Some doctors will prescribe medications to stop the body from producing as much sweat. Usually these medications come from a class of medications called anticholinergics. They can be helpful for some people but have the potential to cause undesirable side effects like dry mouth, constipation, nausea, drowsiness, and many others. This is because oral medications affect the whole body rather than just target the specific problem area. In some cases doctors may use antidepressants, beta blockers, or benzodiazepines to reduce anxiety and therefore improve the symptoms of hyperhidrosis.[1]

Adopt a Healthier Lifestyle

Sometimes excessive sweating can be worsened by a person’s lifestyle. This can be due to the fact that a person is obese, has a poorly treated underlying medical condition, or if they consume too much alcohol or caffeine. The symptoms of hyperhidrosis, or sweating in general, can be improved by taking steps to remedy these issues. If someone is obese, losing weight may help and if someone is driniking too much caffeine or alcohol reducing consumption can make a difference. If you think your sweating is due to an untreated medical condition then it is imperative that you speak with your doctor. Receiving proper treatment may solve several of your health issues.[2]

Dealing with excessive crotch sweat is frustrating and sometimes people feel like there isn’t much they can do. These tips and tricks may help. Try them out so that you can get on with your life not worry about sweating down there.

Sources
  1. Pariser, D. M. (2014). Hyperhidrosis (4th ed., Vol. 32). Amsterdam: Elsevier Pub. Co., 2014. Retrieved from https://www.elsevier.com/books/hyperhidrosis-an-issue-of-dermatologic-clinics/pariser/978-0-323-32607-0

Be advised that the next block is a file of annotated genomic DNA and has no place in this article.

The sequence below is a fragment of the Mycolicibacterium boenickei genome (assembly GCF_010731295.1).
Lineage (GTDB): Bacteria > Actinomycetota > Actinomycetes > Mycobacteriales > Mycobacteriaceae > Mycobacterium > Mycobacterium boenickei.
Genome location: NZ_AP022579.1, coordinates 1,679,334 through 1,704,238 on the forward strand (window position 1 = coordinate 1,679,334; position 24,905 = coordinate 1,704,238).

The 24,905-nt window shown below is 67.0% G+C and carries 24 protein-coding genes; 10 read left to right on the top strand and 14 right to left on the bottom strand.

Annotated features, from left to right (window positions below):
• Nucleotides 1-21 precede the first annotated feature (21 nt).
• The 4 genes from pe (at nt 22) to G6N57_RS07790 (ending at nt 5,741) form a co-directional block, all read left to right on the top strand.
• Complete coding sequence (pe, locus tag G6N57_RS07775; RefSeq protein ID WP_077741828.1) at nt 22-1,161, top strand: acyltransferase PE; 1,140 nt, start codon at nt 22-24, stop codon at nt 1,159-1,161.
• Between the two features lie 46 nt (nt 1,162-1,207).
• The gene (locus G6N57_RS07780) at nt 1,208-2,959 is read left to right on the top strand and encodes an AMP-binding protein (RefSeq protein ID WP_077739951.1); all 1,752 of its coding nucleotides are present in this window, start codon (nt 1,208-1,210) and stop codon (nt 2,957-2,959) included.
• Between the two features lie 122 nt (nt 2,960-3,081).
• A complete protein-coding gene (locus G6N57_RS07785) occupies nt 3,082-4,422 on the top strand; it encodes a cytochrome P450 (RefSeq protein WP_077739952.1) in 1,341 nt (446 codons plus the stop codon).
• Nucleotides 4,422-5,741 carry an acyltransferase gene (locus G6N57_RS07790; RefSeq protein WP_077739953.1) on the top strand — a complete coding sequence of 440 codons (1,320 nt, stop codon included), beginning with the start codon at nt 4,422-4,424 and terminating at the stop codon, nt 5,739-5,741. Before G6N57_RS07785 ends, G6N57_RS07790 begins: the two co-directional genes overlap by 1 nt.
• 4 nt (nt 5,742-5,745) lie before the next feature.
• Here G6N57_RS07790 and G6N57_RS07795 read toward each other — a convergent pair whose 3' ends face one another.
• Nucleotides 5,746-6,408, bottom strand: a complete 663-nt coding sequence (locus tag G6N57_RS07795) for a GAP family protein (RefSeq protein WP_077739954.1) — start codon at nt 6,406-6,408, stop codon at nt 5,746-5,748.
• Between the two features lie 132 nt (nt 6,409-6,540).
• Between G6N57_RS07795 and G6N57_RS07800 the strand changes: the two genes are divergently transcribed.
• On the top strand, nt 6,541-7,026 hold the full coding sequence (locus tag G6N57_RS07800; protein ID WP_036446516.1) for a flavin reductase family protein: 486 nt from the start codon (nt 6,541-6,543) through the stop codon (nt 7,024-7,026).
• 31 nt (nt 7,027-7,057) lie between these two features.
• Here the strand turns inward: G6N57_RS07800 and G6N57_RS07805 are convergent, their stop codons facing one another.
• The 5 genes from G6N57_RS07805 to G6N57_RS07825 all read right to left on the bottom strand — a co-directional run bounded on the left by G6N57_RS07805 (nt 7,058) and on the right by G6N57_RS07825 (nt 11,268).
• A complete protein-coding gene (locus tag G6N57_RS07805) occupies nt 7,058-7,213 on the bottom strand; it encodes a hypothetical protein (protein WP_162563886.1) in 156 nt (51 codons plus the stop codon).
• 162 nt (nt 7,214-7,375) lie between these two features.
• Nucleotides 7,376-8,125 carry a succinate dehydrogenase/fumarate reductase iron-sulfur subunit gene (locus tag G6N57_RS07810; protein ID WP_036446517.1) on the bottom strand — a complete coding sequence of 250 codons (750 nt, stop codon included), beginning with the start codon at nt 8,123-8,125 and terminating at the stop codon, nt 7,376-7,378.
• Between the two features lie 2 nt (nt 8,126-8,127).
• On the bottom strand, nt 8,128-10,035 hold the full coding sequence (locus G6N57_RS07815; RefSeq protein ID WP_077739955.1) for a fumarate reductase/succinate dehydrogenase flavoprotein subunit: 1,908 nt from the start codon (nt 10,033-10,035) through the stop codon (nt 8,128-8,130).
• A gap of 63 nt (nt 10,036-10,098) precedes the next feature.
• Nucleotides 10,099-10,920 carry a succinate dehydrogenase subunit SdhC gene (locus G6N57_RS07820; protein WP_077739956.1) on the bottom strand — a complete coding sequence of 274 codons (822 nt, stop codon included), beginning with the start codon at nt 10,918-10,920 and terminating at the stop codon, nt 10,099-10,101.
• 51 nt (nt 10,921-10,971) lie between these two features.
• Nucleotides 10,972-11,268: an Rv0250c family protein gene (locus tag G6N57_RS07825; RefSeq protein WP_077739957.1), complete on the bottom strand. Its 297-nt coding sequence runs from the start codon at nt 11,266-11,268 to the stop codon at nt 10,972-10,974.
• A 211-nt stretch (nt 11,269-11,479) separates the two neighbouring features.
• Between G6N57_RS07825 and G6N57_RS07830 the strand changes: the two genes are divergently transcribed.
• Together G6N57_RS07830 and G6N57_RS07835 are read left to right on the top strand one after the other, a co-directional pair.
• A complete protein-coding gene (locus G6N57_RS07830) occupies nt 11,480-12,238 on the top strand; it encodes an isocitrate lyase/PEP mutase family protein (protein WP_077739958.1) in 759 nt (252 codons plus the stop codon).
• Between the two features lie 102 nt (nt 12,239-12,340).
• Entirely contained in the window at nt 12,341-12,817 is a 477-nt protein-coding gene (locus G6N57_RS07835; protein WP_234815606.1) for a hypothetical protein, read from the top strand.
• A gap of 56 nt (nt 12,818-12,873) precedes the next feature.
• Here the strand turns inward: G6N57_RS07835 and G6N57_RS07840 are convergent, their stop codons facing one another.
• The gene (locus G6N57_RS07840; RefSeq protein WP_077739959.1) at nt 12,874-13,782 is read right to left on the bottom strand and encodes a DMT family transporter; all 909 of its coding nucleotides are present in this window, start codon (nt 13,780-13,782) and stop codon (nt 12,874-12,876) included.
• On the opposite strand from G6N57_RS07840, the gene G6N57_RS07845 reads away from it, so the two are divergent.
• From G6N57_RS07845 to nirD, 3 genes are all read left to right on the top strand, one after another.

2. Sweaty Vagina: Why It Happens and What You Can Do. Retrieved from https://www.healthline.com/health/womens-health/sweaty-vagina#wicking-underwear
  3. Zirwas, M. J., & Moennich, J. (2008). Antiperspirant and Deodorant Allergy Diagnosis and Management. The Journal of Clinical and Aesthetic Dermatology, 1(3), 38-43. Retrieved August 26, 2019, from https://www.ncbi.nlm.nih.gov/pmc/articles/PMC3013594/
  4. Is the Sweating Between My Legs Excessive? Retrieved from https://www.healthline.com/health/how-do-i-stop-sweating-between-my-legs#overview
  5. What Causes Excessive Testicular Sweating, and How Can I Treat It? (n.d.). Retrieved August 26, 2019, from https://www.healthline.com/health/what-causes-excessive-testicular-sweating-and-how-can-i-treat-it
  6. Carpe Takes Aim At Groin Sweat, Launches Groin Powder With Precision Lever Sprayer. (2019, May 22). Retrieved August 26, 2019, from http://classifieds.usatoday.com/press/carpe-takes-aim-at-groin-sweat-launches-groin-powder-with-precision-lever-sprayer/
Body Areas Affected by Hyperhidrosis

How Can Men Stop Excessive Groin Sweating?

By JP Carter /